FAO Regional Office for Africa

Strengthening ecosystem approach to fisheries management in Tanzania

Tanzanian Government trains fishing communities to manage coastal fisheries and the environment using the ecosystem approach to fisheries

Mkinga district council participants at the EAF training sessions.

On July 9, 2022, the Ministry of Livestock and Fisheries completed ten days of training with local government officers and community members from Mkinga district in Tanga region, Tanzania. The training served as a platform to introduce and raise awareness of the ecosystem approach to fisheries management (EAF) to the fishing community. The training spanned 15 villages in Mkinga district, nine members from Beach Management Units, and two village leaders, representing women, youth and others involved in fisheries or management of the coastal environment.

The EAF principle is a widely acknowledged strategy and structured process for managing land, water and living resources in a way that recognises the interdependence of ecosystem components and how they interact with each other and with the communities that depend on them. The training was well received by the local community and government officials, who felt that it strengthened their engagement and efforts to manage and conserve the coastal fisheries and environment of Mkinga district, now and for future generations.

“This training is very important to me because I collect fisheries data,” said Fatuma Mwakasha Salimu, a participant in the training and a member of the Beach Management Unit in Boma Subutuni. "I have spent a lot of time in the landing site this year because of the closed season for octopus fisheries. What I've learned from the training will help me understand my job better,” she said.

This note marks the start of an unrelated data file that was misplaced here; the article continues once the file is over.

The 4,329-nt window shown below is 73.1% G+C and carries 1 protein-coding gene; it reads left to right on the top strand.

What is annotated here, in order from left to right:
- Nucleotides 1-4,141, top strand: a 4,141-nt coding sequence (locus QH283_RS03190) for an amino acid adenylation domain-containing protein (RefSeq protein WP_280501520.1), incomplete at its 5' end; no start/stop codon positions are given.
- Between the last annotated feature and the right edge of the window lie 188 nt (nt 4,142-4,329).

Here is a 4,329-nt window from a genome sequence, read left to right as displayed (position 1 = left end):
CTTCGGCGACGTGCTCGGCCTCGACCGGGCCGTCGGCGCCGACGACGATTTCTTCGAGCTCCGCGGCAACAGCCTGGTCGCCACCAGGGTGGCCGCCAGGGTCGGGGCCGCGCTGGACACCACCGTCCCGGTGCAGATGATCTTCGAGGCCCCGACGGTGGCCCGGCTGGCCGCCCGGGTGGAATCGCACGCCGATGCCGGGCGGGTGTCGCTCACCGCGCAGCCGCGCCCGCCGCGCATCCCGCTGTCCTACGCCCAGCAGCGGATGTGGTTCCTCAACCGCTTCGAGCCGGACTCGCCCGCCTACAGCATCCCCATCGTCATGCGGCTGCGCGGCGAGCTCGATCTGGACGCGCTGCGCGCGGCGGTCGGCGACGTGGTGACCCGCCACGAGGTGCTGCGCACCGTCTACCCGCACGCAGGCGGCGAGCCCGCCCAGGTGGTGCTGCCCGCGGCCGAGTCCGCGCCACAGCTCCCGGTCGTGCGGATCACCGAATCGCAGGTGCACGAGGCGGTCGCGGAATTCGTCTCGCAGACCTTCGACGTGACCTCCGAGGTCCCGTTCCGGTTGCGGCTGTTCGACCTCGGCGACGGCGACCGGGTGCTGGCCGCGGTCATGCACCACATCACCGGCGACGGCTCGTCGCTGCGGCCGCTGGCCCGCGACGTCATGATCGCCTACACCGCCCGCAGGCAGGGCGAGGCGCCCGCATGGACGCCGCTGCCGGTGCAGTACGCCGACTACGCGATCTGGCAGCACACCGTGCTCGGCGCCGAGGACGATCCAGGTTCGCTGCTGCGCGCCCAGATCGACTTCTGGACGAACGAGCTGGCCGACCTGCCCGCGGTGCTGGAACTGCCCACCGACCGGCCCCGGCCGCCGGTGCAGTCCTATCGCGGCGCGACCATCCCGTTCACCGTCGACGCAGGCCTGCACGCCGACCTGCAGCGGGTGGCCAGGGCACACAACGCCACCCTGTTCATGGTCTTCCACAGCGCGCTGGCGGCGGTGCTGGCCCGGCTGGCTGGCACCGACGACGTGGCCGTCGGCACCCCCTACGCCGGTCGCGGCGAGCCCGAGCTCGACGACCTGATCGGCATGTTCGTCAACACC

The EAF training is one of the first activities supported in Mkinga district by a partnership project between the South West Indian Ocean Fisheries Commission (SWIOFC) and the Nairobi Convention, which is jointly implemented by FAO and the United Nations Environment Programme (UNEP), with funding from the Swedish International Development Cooperation Agency (SIDA) named “A Partnership for Marine and Coastal Governance and Fisheries Management for Sustainable Blue Growth”.

The SWIOFC-NC project, which teams up with the Ministry of Livestock and Fisheries and the Environment Division at the Vice President’s Office in Tanzania, aims to demonstrate how a joint approach to fisheries and environmental management can improve sustainable livelihoods for communities that depend on fisheries and other coastal resources.

The United Republic of Tanzania is one of three countries in the region where the project is supporting activities to restore and promote sustainable use of coastal fisheries and environments in two local sites, Mkinga district and the Pemba Channel Conservation Area in Pemba, Zanzibar, to document lessons learned for the benefit of wider Western Indian Ocean region. The SWIOFC-NC project will use the EAF principles to develop and review fisheries management plans in the country.

Getting practical with EAF

The Ministry organized a two-day working session to review and update the current EAF training manual for Tanzania as part of the training.  Under the facilitation of Dr. Ernest Milali Machumu from the Fisheries Education and Training Agency (FETA) of Tanzania, a team of experts from national institutions, FAO, local government, and organisations worked together to align the manual with best practises and international guidance for EAF, as well as making it easier to use when working with local communities and small-scale fishers. Following the session, the team of experts met with environment and fisheries officers from the local government, counsellors, and district administrators to teach them how to apply the EAF principles in their work to manage fisheries and coastal environments in the area.

As a next step, the project team will return to Mkinga district in the coming months to put the training into practise as they begin working with the Mkinga fishing communities to update the existing fisheries management plans for Beach Management Units and Collaborative Fisheries Management Areas in the district. The voluntary closure of the local octopus’ fishery, which has shown benefits in terms of increased catches and income for the community, will be one of the management measures in focus. Other management plans, which are at inception stages, are the Closure of Reef Fisheries and the Management Plan of Small and Medium Pelagic Fisheries that the project will support.